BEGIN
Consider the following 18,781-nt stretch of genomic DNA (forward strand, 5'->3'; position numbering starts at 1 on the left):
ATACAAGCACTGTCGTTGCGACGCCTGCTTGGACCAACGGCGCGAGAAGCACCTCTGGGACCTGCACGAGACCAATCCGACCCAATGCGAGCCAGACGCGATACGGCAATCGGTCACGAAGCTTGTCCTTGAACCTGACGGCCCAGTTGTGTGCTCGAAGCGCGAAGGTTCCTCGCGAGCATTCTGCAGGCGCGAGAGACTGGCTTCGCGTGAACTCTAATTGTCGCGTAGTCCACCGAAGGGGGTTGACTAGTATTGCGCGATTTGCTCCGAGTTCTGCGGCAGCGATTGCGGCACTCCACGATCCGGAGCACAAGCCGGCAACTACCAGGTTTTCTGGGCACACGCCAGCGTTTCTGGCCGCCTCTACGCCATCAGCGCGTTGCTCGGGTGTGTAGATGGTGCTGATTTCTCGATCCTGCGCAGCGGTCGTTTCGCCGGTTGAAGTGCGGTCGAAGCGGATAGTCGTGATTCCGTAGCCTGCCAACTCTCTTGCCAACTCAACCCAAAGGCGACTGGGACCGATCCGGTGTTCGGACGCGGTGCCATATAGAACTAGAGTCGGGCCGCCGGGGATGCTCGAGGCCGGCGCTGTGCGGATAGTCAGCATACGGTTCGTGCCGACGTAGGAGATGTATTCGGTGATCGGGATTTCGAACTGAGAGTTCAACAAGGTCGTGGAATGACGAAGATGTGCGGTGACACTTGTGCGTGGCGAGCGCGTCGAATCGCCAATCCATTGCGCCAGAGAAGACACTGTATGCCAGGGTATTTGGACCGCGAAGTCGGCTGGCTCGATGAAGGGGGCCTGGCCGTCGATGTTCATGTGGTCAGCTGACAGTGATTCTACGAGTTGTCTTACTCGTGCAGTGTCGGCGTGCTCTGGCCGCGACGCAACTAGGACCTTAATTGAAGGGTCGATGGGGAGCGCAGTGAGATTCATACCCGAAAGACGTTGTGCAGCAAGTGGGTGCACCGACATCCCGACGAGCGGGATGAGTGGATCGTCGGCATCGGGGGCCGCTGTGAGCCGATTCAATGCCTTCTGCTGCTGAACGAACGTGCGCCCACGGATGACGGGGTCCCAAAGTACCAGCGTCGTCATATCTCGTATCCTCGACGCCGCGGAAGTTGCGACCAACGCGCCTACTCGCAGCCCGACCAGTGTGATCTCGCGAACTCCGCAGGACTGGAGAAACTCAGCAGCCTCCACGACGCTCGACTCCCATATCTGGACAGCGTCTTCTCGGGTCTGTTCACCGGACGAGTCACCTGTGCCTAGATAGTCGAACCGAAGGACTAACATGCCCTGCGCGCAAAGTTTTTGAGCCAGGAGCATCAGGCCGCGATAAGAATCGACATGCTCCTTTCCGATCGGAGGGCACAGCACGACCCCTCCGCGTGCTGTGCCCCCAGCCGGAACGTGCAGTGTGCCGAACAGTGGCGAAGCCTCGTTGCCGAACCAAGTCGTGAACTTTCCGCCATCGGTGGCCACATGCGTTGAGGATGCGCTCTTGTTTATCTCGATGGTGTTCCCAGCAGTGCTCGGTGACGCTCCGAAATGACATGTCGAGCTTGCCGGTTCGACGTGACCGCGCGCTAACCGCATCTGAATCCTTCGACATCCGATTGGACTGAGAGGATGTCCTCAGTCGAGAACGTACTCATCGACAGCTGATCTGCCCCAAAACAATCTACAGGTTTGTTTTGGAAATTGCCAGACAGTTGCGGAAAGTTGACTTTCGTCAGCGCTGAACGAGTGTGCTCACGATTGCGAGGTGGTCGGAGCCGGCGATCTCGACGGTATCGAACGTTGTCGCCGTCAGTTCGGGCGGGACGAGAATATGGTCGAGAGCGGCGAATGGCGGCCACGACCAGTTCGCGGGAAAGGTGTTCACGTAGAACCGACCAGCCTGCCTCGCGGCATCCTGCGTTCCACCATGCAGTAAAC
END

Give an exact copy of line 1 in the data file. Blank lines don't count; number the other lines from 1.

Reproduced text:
Consider the following 18,781-nt stretch of genomic DNA (forward strand, 5'->3'; position numbering starts at 1 on the left):